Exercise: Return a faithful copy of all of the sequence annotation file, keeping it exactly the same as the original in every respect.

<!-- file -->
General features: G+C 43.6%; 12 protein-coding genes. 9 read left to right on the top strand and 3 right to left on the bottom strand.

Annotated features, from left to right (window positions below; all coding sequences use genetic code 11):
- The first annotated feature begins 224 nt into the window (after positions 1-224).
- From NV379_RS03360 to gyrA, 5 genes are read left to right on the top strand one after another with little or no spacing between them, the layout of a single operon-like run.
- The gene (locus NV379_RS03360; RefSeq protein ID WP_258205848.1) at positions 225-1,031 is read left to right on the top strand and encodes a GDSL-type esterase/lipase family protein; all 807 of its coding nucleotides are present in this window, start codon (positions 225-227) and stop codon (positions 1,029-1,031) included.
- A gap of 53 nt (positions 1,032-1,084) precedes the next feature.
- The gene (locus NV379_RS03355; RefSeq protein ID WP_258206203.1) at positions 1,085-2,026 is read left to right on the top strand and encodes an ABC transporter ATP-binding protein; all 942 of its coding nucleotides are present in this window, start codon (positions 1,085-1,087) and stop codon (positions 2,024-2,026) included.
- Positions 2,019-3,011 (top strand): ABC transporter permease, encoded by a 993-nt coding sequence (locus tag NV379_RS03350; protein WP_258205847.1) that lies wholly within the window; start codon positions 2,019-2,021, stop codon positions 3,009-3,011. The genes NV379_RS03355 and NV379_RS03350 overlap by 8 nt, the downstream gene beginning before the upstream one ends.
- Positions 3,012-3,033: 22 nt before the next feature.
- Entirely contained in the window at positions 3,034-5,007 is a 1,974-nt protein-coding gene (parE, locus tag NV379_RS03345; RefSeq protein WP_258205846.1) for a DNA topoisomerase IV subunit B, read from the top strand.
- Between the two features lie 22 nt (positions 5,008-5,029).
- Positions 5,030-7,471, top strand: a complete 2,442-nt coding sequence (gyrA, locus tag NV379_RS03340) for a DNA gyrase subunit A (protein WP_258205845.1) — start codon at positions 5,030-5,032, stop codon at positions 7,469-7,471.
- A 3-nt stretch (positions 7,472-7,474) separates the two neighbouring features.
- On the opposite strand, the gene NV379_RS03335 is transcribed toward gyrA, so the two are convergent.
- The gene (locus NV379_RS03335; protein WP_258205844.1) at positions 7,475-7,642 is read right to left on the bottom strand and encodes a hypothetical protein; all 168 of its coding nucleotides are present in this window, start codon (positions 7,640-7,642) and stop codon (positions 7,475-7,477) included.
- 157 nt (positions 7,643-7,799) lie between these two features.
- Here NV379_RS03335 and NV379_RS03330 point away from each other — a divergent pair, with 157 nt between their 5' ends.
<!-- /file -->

General features: G+C 43.6%; 12 protein-coding genes. 9 read left to right on the top strand and 3 right to left on the bottom strand.

Annotated features, from left to right (window positions below; all coding sequences use genetic code 11):
- The first annotated feature begins 224 nt into the window (after positions 1-224).
- From NV379_RS03360 to gyrA, 5 genes are read left to right on the top strand one after another with little or no spacing between them, the layout of a single operon-like run.
- The gene (locus NV379_RS03360; RefSeq protein ID WP_258205848.1) at positions 225-1,031 is read left to right on the top strand and encodes a GDSL-type esterase/lipase family protein; all 807 of its coding nucleotides are present in this window, start codon (positions 225-227) and stop codon (positions 1,029-1,031) included.
- A gap of 53 nt (positions 1,032-1,084) precedes the next feature.
- The gene (locus NV379_RS03355; RefSeq protein ID WP_258206203.1) at positions 1,085-2,026 is read left to right on the top strand and encodes an ABC transporter ATP-binding protein; all 942 of its coding nucleotides are present in this window, start codon (positions 1,085-1,087) and stop codon (positions 2,024-2,026) included.
- Positions 2,019-3,011 (top strand): ABC transporter permease, encoded by a 993-nt coding sequence (locus tag NV379_RS03350; protein WP_258205847.1) that lies wholly within the window; start codon positions 2,019-2,021, stop codon positions 3,009-3,011. The genes NV379_RS03355 and NV379_RS03350 overlap by 8 nt, the downstream gene beginning before the upstream one ends.
- Positions 3,012-3,033: 22 nt before the next feature.
- Entirely contained in the window at positions 3,034-5,007 is a 1,974-nt protein-coding gene (parE, locus tag NV379_RS03345; RefSeq protein WP_258205846.1) for a DNA topoisomerase IV subunit B, read from the top strand.
- Between the two features lie 22 nt (positions 5,008-5,029).
- Positions 5,030-7,471, top strand: a complete 2,442-nt coding sequence (gyrA, locus tag NV379_RS03340) for a DNA gyrase subunit A (protein WP_258205845.1) — start codon at positions 5,030-5,032, stop codon at positions 7,469-7,471.
- A 3-nt stretch (positions 7,472-7,474) separates the two neighbouring features.
- On the opposite strand, the gene NV379_RS03335 is transcribed toward gyrA, so the two are convergent.
- The gene (locus NV379_RS03335; protein WP_258205844.1) at positions 7,475-7,642 is read right to left on the bottom strand and encodes a hypothetical protein; all 168 of its coding nucleotides are present in this window, start codon (positions 7,640-7,642) and stop codon (positions 7,475-7,477) included.
- 157 nt (positions 7,643-7,799) lie between these two features.
- Here NV379_RS03335 and NV379_RS03330 point away from each other — a divergent pair, with 157 nt between their 5' ends.